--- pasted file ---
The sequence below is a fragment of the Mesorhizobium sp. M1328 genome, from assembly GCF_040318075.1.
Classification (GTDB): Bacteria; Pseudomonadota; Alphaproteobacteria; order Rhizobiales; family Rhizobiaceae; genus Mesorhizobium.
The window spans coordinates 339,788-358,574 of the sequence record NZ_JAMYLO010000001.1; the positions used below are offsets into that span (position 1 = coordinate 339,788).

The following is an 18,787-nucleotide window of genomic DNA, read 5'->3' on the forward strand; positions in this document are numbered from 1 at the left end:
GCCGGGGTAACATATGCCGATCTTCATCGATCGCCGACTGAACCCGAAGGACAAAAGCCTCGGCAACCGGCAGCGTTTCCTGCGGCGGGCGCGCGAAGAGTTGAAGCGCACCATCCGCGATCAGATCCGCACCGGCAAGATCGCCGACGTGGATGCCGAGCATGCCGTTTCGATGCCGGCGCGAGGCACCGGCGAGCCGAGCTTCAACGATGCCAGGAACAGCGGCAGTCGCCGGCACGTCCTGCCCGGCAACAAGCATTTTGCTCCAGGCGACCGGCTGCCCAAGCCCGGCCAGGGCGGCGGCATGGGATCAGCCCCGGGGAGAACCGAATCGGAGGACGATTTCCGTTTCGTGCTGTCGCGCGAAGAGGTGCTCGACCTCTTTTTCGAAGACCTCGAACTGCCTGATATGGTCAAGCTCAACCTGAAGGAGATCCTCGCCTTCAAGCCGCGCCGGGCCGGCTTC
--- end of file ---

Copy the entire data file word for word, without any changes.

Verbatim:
The sequence below is a fragment of the Mesorhizobium sp. M1328 genome, from assembly GCF_040318075.1.
Classification (GTDB): Bacteria; Pseudomonadota; Alphaproteobacteria; order Rhizobiales; family Rhizobiaceae; genus Mesorhizobium.
The window spans coordinates 339,788-358,574 of the sequence record NZ_JAMYLO010000001.1; the positions used below are offsets into that span (position 1 = coordinate 339,788).

The following is an 18,787-nucleotide window of genomic DNA, read 5'->3' on the forward strand; positions in this document are numbered from 1 at the left end:
GCCGGGGTAACATATGCCGATCTTCATCGATCGCCGACTGAACCCGAAGGACAAAAGCCTCGGCAACCGGCAGCGTTTCCTGCGGCGGGCGCGCGAAGAGTTGAAGCGCACCATCCGCGATCAGATCCGCACCGGCAAGATCGCCGACGTGGATGCCGAGCATGCCGTTTCGATGCCGGCGCGAGGCACCGGCGAGCCGAGCTTCAACGATGCCAGGAACAGCGGCAGTCGCCGGCACGTCCTGCCCGGCAACAAGCATTTTGCTCCAGGCGACCGGCTGCCCAAGCCCGGCCAGGGCGGCGGCATGGGATCAGCCCCGGGGAGAACCGAATCGGAGGACGATTTCCGTTTCGTGCTGTCGCGCGAAGAGGTGCTCGACCTCTTTTTCGAAGACCTCGAACTGCCTGATATGGTCAAGCTCAACCTGAAGGAGATCCTCGCCTTCAAGCCGCGCCGGGCCGGCTTC